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Partnerships, high-tech diagnostic tools enhance capabilities

Mississippi hospitals upgrading cancer programs

Mississippi hospitals are boosting cancer specialty programs by building powerful partnerships with the world’s leading cancer research centers, stronger ties to the American Cancer Society (ACS) and investing in high-tech diagnostic tools.

“By having healthcare facilities in Mississippi expand their cancer centers and treatment services to Mississippians for better access to care, this measurably helps to improve the quality of life for cancer patients and their families,” said Robert Morris, vice president of the ACS of Mississippi.

The ACS works with healthcare facilities by providing programs and services to families facing cancer, and by assisting the cancer centers with the accreditation process through the prestigious American College of Surgeons program. In Mississippi, 12 of the state’s 18 cancer centers have this accreditation.

“Improving treatment abilities by doing things like partnering with M.D. Anderson Cancer Center in Houston, institutions lessen the burden that cancer patients might experience,” said Morris. “We’re very grateful for the expansion happening in this state.”

Mississippi Baptist Health Systems is one of only four hospitals in the U.S. to formally partner with M.D. Anderson and was the nation’s first cancer program to receive accreditation from the Joint Commission on Accreditation of Health Care Organizations.

“We wanted to work with a world-renowned cancer and research facility that might have an affiliation opportunity to strengthen services to our patients,” said Kurt W. Metzner, CEO and president of Baptist Health Systems.

The Jackson-based hospital signed a pact with M.D. Anderson in the spring of 2002, around the same time Baptist’s new 39,000-square-foot Hederman Cancer Center opened. Today, 18 physicians at Baptist have the same credentialing requirements as those on staff at M.D. Anderson.

Tupelo-based North Mississippi Medical Center (NMMC), which is affiliated with Mayo Medical Laboratories and the National Cancer Institute, houses its cancer center in a two-story building that was designed to accommodate six additional floors.

“We have plenty of growth potential to keep up with the demand,” said Gerald Wages, COO and executive vice president for NMMC.

Based on NMMC’s annual report for 2003, some 1,403 total cases were diagnosed in its cancer program. Of those, the top five primary sites treated, which are reflective of national ranks, were lung (249), breast (168), prostate (143), colon (108) and melanoma (59). The most noticeable change was the upward movement of melanoma, the deadliest skin cancer. In 2004, approximately 1,513 cases were diagnosed in the program.

Last October, the University of Mississippi Medical Center (UMC) Department of Otolaryngology and Communicative Sciences added specialized skin cancer surgery as a subspecialty to its head and neck cancer diagnosis and treatment program. The department’s Randy Jordan, M.D., is one of few physicians in Mississippi trained to perform the specialized Moh’s surgery for skin cancer, which has a higher degree of accuracy in removing cancerous tissue than typical surgical methods. The comprehensive head and neck cancer clinic, housed in the Cancer Institute at the Jackson Medical Mall, is the first subspecialty cancer group for UMC. Last November, UMC unveiled its new brain tumor program.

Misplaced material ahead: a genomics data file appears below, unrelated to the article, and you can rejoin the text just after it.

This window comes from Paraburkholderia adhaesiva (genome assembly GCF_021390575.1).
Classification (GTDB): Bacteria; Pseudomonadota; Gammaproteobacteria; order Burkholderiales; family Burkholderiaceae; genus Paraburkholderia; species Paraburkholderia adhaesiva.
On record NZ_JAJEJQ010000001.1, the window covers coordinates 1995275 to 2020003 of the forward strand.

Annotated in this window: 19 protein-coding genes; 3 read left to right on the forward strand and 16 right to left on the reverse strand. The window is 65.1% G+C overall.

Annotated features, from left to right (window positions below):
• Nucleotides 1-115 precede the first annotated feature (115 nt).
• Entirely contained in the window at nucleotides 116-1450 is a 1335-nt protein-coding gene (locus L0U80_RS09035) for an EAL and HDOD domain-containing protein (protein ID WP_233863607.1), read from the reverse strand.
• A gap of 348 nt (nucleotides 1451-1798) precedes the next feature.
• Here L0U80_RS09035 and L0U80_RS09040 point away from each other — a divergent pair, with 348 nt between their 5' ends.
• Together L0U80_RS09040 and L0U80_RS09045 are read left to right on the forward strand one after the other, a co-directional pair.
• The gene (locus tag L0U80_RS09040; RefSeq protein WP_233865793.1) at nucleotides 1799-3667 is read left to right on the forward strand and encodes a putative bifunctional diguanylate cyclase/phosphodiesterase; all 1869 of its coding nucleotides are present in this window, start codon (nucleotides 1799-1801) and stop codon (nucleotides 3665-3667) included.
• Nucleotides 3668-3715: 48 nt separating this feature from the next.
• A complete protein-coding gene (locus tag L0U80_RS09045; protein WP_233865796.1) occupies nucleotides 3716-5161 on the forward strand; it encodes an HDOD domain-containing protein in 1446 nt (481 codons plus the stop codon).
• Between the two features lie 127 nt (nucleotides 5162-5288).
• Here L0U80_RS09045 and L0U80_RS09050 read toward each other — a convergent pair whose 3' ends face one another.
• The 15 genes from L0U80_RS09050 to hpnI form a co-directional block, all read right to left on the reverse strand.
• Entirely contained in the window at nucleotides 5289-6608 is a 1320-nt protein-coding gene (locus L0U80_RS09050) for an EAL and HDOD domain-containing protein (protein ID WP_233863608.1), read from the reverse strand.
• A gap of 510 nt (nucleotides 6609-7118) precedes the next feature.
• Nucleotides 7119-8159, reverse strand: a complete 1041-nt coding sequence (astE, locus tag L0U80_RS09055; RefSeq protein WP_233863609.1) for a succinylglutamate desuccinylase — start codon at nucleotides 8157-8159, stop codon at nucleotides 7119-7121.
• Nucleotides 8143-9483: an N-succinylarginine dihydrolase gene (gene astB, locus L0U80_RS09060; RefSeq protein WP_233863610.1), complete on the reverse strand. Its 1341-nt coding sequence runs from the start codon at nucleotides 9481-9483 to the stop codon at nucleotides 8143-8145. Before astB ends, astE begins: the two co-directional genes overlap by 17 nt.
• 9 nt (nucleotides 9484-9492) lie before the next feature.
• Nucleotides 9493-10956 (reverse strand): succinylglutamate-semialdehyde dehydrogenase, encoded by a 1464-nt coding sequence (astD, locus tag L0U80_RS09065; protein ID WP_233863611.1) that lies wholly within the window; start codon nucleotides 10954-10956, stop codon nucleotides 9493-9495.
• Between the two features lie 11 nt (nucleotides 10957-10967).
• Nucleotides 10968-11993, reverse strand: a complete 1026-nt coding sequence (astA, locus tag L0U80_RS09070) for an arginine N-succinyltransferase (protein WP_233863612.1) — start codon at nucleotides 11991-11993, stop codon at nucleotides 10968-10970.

For 2005, the American Cancer Society predicts nearly 15,000 Mississippians will be diagnosed with cancer, and more than 6,000 will die from the disease. The primary sites projected for treatment are prostate (3,210), breast (2,350), lung (2,180) and colon (1,630). Of those, the highest fatality rate is predicted for lung cancer patients. The lowest mortality percentage: prostate cancer.

“Fifty percent of colon cancer deaths could be prevented if we had age-appropriate colorectal cancer screenings,” said Morris. “When we find cancer at an early stage, we can help prevent it and have a greater success rate for long-term survival.”

Central Mississippi Medical Center (CMMC) was the first hospital in Jackson to offer safer radiation treatments, including X-Knife radiology and the state’s only high dose rate after-loading brachytherapy. At the Mississippi Gamma Knife Center, CMMC houses the state’s only gamma knife for patients with inoperable brain tumors.

Three years ago, CMMC was one of the first hospitals in the nation to offer patients the latest innovation in diagnostic imaging with the addition of GE’s Discovery LS PET/CT Scanner to its Nuclear Medicine Department. The PET/CT scans assist in the diagnosis of lung, head/neck, esophageal and colon cancers and lymphoma and melanoma.

CMMC plans to upgrade its current linear accelerator with intensity modulated radiation therapy (IMRT), which uses an advanced computer programming system to divide each of the radiation treatment beams into multiple beams, and assigns varying beam intensities to the individual rays.

“This technology should deliver precisely targeted radiation to irregularly shaped tumors and improve upon limiting the exposure of surrounding normal tissues from undesirably high levels of radiation,” said CMMC spokesperson Becky Martin.

Within 20 years, the number of new diagnosed cancer cases is predicted to rise by 60%, as baby boomers cross into the senior years.

“Compared to other states, Mississippi is holding its own, in terms of progress,” said Morris. “There are still pockets in Mississippi where there are some true disparities.”

Contact MBJ contributing writer Lynne W. Jeter at lwjeter@yahoo.com.


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